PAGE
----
I recently posted an article about how to maintain your special diet (be it vegan, vegetarian, paleo or something else) without being a jerk. The idea was to identify some strategies for resisting temptation in an unhealthy world and sharing your choices with others in a non-pushy way.
As usual the Care2 community had lots of great feedback on the suggested tactics. More than a few of you asked for a post that addressed the other side of the coin, i.e. tips for those whose friends or family have adopted a new eating style that may seem strange or extreme.
There’s nothing more disheartening or divisive than someone who can’t muster even the slightest respect for the dietary choices of others. As I noted in the last piece, many of us feel very passionately about the how and why of what we eat. You (I hope) would never maliciously belittle someone’s religious or political beliefs, and diet should be no different. There’s a way to disagree that’s still respectful and compassionate. If this has been hard (or confusing) for you in the past, I hope this list helps.
How to Be Considerate of People on a Special Diet
1. Realize There Isn‘t One “Right“ Way to Eat
Some people eat as a way to prevent starvation. Most of us are (thankfully) not in that boat. So diet or no diet, what we eat is a choice. I firmly believe that dietary needs vary from person to person. What’s right for me could be completely wrong for you, and vice versa. Yes, there are some rules of thumb that separate healthy and unhealthy, but other than that, most of us are just trying to find that combination that keeps us energized, fit and glowing. If it’s your mission in life to make everyone eat the way you do, you’re doing it wrong.
2. Only Ask if You‘re Truly Curious (or Planning a Meal)
Don’t bait people into a debate. It’s obvious and it sucks. If you’re really curious about why someone changed their diet, why they chose a certain style of eating, or results they’ve achieved, by all means, ask. I love sharing my experience of going paleo (and don’t worry, I make sure to follow my own rule about keeping it short and sweet). The other reason to ask is if you’re trying to feed a group and want to be considerate of special needs. In a time when food allergies are on the rise, it’s really nice to ask if there’s anything you should be aware of while planning the menu. It’s also fine to note that you might not be able to accommodate everything. Many people are intimidated by the prospect of asking for special consideration. They’ll be relieved if you bring it up first.
3. Don‘t Bring Beliefs Into it
If you’re not satisfied with their elevator pitch response, and want to dig deeper, proceed with extreme caution. Whatever you do, don’t make it about personal convictions. Remember diet is a choice, hopefully one made with optimal health in mind. Shouting statistics or telling people they should feel guilty about how they eat is unnecessary. It’s also the least effective way to make them see your point of view. If you need to share your dietary convictions, be ready to do so from the mindset of education and not judgement. Point to resources, and be ready to admit you don’t know everything.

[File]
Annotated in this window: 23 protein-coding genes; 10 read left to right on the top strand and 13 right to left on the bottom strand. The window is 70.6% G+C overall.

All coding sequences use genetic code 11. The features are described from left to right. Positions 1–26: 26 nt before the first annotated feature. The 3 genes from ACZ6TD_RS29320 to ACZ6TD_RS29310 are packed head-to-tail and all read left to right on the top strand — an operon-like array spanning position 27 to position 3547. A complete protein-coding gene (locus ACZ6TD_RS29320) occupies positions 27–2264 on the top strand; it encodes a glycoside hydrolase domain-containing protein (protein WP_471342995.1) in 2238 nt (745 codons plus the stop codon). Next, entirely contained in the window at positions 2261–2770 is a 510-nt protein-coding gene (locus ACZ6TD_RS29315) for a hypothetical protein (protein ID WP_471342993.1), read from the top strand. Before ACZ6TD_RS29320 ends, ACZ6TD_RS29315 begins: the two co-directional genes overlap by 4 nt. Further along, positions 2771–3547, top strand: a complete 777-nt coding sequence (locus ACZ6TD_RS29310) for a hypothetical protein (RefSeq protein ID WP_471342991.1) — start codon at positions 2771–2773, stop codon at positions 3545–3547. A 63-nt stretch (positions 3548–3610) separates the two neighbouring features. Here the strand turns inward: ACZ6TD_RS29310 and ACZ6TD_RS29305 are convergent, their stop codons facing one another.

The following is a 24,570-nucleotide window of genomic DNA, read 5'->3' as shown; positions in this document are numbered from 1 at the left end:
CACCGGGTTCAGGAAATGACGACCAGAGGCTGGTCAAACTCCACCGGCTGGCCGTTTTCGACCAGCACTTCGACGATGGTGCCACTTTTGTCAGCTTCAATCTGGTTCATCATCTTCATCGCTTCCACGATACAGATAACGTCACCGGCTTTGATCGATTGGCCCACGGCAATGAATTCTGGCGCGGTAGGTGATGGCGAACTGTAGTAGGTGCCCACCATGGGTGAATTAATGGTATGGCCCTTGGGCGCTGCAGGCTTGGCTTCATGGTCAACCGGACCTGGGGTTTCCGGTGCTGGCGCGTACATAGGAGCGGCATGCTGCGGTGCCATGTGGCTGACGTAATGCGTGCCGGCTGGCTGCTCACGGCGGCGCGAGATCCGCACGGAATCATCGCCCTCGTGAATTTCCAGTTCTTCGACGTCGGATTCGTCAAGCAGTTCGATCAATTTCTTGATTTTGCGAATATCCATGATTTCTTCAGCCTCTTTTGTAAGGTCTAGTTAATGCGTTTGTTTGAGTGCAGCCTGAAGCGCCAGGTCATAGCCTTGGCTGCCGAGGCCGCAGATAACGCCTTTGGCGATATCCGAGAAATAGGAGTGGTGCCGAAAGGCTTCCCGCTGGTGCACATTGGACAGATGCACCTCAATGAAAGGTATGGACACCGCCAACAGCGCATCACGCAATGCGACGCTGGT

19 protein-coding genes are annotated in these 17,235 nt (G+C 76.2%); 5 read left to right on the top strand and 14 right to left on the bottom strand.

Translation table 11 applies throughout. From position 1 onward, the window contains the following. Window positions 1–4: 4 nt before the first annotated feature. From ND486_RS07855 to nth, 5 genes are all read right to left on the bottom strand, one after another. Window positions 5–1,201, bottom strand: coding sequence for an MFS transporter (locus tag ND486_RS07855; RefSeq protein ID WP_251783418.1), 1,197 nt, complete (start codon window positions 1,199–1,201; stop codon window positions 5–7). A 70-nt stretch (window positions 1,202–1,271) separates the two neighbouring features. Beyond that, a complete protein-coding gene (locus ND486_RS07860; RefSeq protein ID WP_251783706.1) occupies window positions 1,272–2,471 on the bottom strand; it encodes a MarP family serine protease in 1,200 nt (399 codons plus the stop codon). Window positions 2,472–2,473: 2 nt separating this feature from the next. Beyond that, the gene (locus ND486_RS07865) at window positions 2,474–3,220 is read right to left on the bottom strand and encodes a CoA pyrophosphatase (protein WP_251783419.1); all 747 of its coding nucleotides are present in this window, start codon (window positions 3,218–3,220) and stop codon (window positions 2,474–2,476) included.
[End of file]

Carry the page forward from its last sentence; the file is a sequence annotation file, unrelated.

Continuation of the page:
4. Don‘t Say, “Oh My God I Could Never Give Up ___!”
I get this all the time, and it’s more pointless than offensive. How am I supposed to respond? I DID give it up, and not only lived to tell the tale, but am thriving. So…there. More effective questions (if you’re genuinely curious) are: “How did you give up ___?” or “How did you manage the cravings for ___ when you first started?”
5. Don‘t Tempt or Trick Them into Trying Off-Diet Food
Adopting a healthy style of eating is hard. Sticking with it, unless it’s fueled by ethical or religious convictions, is even harder. Whatever you do, don’t be that guy waving a plate or spoonful of unacceptable food in front of someone you know doesn’t want to eat it. Even if they cave easily, it’s likely to trigger a lot of regret, and why would you do that to a friend? Conversely, it’s unnecessary to shout, “Don’t put that cheese near Sally, she’s VEGAN!!!” or “Well, we could go for pizza but Ben can’t eat it.” Sally is quite capable of policing her own consumption, and Ben might be perfectly willing to order a salad or something else at the pizza place.
What do you wish other people would understand about your diet? What advice would you add to this list? Share it in a comment.
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